Many of the changes JC Penney’s CEO Ron Johnson announced on January 25, including a new pricing strategy, began rolling out in stores nationwide yesterday…and all eyes in the marketing industry are watching.
While some are anticipating, even cheering failure, I, for one, hope he makes it. What JC Penney’s is doing under Ron Johnson’s leadership, may have huge implications on the department retail industry as a whole.
The biggest overhauls are yet to come, but the changes in pricing and promotions mark a dramatic shift in focus from product to customer. For example, with fewer one-off promotions (more than 500 in 2011 alone), and more predictable sales and price structures, JC Penney is making it easier for customers to get the best deals on their schedules – something we’ve come to expect in our Groupon world.
Essentially, J.C. Penney is attempting to make the department store relevant to the customer once again. The customer experience isn’t something retailers have had to think about in the past – it used to be the visit to the department store WAS the experience.
The department store still holds a treasured place in our consumer culture. There will always be something special about wandering the different sections, trying on and trying out new things, and walking out with the shirt or the product that fits best. It’s an experience that online shopping just can’t offer.
But times have changed. We have more options as consumers than ever before, and we’ve come to expect different things. In today’s digital age – where people are shopping while juggling multiple mobile devices – to matter more, department stores will have to combine the emotional experience of in-store shopping with the convenience and customization online retailers are able to offer. That means more personalized stores, more options for social engagement, and competitive pricing.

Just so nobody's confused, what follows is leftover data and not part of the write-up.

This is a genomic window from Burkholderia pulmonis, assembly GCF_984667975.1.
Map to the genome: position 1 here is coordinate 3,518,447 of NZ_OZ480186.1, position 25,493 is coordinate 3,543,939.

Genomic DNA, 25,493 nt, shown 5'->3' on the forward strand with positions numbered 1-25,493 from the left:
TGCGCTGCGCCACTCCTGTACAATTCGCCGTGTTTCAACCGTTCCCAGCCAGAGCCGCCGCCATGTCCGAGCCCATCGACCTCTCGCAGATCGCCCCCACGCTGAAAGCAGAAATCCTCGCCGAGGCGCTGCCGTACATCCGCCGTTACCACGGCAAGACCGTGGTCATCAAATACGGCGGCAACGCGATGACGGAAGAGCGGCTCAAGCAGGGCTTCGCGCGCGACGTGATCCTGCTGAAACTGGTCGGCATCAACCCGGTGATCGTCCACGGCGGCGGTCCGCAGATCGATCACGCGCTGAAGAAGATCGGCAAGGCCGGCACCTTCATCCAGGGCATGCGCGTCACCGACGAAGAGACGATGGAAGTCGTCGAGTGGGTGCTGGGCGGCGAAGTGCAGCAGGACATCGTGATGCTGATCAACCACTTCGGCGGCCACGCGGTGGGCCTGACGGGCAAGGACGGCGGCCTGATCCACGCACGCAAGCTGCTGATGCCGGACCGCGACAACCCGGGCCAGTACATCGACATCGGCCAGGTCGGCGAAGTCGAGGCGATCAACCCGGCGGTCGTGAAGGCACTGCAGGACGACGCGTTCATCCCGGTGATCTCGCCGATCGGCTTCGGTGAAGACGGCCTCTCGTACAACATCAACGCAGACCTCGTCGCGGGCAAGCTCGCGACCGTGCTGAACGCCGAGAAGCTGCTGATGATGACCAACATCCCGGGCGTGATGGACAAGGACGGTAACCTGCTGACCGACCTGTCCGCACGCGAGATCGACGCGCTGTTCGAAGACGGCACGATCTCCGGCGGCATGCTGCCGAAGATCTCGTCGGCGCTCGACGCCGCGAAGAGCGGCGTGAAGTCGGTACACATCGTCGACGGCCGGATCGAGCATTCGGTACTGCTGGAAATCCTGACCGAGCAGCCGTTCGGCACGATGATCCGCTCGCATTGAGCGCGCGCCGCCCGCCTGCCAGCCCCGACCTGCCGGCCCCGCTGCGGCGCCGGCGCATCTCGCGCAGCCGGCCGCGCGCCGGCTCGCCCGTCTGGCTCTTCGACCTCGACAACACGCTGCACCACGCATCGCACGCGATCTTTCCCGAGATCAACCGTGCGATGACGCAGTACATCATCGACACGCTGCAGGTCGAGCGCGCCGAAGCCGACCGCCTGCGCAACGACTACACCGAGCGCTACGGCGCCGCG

Johnson appears to get it…he’s done it before leading Apple’s retail stores before coming to JC Penney in November 2011. (You can see his full resume here). Time will tell if the Apple store format can translate to the department store, but I think it’s worth the try.
Even if Johnson achieves overwhelming success, the reality is, online shopping is not going anywhere. Consumers will continue to look for the greatest value in both cost and time spent, no matter if it’s online or in-store…or both at the same time.
But the company’s $800 million bet that shoppers will take another look at the department store experience this year is worth the gamble. And if Johnson is right, the pay off could be huge.